The below is a city press release set out the other day. I posted it here and now if for no other reason because it was posted on the Guelph Mercury's 59 Carden St. blog where it got a, shall we say, visceral response. Overall it's a collection of the usual rabble, the ones who think consultation is a waste of time and/or the city wants public input, but will swiftly ignore it. There is also the usual collection of broad generalizations about our downtown: drugs, panhandlers, over-flowing bars.
Of course, none of that is essentially untrue, but I'd be more likely to invest time in that commentary if I thought the majority of it wasn't coming from people that rarely, if never, go downtown and simply draw their conclusions from things they've heard. Laying aside that the downtown is the oldest part of the city, and ergo perhaps more difficult to deal with given the aging infrastructure and space demands, for every person who thinks downtown Guelph is scion of a bygone day that's had its time and pass gracefully into the era of Big Box mentality, there's someone else who loves the downtown, it's culture and offerings.
Surely the two Guelphs can continue to co-exist peacefully together. Perhaps you might even come out Wednesday and get involved. After all, they are asking for public input. Warning though, there may be some walking involved. And I know how much some people in Guelph hate that.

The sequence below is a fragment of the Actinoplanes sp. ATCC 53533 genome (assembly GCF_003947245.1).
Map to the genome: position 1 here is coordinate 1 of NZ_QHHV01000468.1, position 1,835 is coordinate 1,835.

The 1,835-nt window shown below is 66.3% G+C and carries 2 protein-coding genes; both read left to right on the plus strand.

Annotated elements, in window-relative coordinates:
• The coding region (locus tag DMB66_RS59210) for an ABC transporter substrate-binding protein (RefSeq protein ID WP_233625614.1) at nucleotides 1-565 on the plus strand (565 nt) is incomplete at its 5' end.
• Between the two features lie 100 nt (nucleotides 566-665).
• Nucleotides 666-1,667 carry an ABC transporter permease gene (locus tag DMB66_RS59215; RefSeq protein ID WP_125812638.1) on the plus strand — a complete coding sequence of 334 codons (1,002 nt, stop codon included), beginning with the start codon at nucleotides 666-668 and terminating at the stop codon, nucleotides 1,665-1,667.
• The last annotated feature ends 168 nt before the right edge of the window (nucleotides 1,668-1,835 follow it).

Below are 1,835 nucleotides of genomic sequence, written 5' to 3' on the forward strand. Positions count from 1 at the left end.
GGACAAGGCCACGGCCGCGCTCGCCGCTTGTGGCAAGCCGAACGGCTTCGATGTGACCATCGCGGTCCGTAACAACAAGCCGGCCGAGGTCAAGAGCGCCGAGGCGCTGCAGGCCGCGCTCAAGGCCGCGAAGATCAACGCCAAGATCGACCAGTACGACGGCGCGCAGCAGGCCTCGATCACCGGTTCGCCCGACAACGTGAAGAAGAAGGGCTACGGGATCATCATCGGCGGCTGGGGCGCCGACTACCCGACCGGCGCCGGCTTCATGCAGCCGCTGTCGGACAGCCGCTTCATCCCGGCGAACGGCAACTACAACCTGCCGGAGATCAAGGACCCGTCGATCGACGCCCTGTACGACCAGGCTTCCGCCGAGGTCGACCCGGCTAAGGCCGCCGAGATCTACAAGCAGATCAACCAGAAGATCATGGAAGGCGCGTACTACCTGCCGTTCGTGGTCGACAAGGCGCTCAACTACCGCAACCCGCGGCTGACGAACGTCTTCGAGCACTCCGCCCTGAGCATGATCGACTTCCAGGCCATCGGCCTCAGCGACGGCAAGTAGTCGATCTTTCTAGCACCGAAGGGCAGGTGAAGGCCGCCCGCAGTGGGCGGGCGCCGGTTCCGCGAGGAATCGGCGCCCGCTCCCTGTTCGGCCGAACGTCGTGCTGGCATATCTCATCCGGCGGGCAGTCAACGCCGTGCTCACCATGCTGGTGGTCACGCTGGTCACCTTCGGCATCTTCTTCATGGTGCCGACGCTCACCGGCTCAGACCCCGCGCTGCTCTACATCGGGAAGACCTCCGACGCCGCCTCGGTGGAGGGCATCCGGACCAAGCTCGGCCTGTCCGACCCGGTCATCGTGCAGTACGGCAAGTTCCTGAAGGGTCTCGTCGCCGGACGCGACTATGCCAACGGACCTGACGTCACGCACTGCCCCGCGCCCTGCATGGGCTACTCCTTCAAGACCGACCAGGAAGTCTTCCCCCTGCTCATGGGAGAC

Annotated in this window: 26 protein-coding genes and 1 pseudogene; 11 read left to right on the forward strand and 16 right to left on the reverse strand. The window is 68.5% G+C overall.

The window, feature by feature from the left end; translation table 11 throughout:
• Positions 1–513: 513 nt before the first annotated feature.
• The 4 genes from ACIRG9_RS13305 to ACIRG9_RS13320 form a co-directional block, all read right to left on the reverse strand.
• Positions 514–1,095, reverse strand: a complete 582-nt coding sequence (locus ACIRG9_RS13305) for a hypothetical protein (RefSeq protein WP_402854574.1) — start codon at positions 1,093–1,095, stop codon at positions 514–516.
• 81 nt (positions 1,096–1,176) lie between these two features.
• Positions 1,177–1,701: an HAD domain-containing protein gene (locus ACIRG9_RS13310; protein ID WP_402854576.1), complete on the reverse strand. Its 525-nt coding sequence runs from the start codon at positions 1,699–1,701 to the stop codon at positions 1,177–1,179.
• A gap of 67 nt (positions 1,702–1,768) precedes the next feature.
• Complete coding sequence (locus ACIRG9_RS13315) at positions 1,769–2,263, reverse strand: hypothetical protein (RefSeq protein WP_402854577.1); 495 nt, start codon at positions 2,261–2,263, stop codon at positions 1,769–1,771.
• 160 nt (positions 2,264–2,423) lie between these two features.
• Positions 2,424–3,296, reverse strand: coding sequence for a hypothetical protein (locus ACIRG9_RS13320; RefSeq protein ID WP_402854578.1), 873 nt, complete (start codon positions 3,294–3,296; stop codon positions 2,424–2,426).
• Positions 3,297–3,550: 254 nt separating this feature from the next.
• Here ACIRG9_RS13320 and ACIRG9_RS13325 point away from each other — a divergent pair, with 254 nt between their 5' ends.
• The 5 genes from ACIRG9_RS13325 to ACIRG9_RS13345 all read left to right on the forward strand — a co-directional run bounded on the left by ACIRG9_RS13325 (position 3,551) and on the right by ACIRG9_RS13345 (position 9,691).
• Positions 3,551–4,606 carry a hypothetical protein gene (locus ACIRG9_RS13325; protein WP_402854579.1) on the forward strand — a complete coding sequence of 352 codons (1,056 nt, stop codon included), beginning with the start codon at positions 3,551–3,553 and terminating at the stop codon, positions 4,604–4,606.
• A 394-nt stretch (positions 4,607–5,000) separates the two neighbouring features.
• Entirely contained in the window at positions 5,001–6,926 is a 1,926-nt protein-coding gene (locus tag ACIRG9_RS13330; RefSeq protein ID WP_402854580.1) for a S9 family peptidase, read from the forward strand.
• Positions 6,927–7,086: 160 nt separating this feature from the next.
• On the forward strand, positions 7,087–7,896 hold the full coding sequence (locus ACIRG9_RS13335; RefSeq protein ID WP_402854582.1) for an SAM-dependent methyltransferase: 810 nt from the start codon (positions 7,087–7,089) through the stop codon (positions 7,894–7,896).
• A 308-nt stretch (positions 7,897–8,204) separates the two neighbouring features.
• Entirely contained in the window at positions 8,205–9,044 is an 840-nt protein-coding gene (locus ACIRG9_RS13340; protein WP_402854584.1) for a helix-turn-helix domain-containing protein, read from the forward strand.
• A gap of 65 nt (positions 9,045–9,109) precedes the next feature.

Here's the press release:
GUELPH, ON, February 28, 2013 – The City of Guelph invites all interested community members to participate in a placemaking workshop on the program and function of Downtown Guelph’s streets and public spaces.
The interactive workshop, which includes a walking tour, is scheduled for next Wednesday, March 6, from 6 to 9 p.m. at City Hall, 1 Carden St.
To continue supporting growth and intensification of the downtown core, the City wants to develop the detailed vision of the community’s and local businesses’ needs for the area’s parks, squares, and streets. The placemaking discussion will help shape the short- and long-term activities and projects for these spaces. Placemaking is an urban design process that helps cities to achieve public spaces that are engaging, practical, and well designed.
“Incorporating these needs into Guelph’s future design will allow the Downtown’s public spaces to play an even greater role in energizing the city’s civic heart and local economy,” says Ian Panabaker, corporate manager of Downtown Renewal.
The City has retained internationally recognized Project for Public Spaces (PPS), a non-profit organization committed to best practices in revitalizing public spaces, to facilitate the workshop.
Input received at the workshop will lead to short-term projects and provide direction for future capital projects including road reconstructions in the downtown core, and the long-term revitalization of St. George’s Square. The community’s feedback will also be used to help update technical documents such as the Downtown Streetscape Manual and Built Form Standards.
Individuals interested in attending the workshop are asked to RSVP by contacting Michelle Mercier at 519-822-1260 x 2459 or firstname.lastname@example.org. Related workshop materials can be found at guelph.ca/placemaking.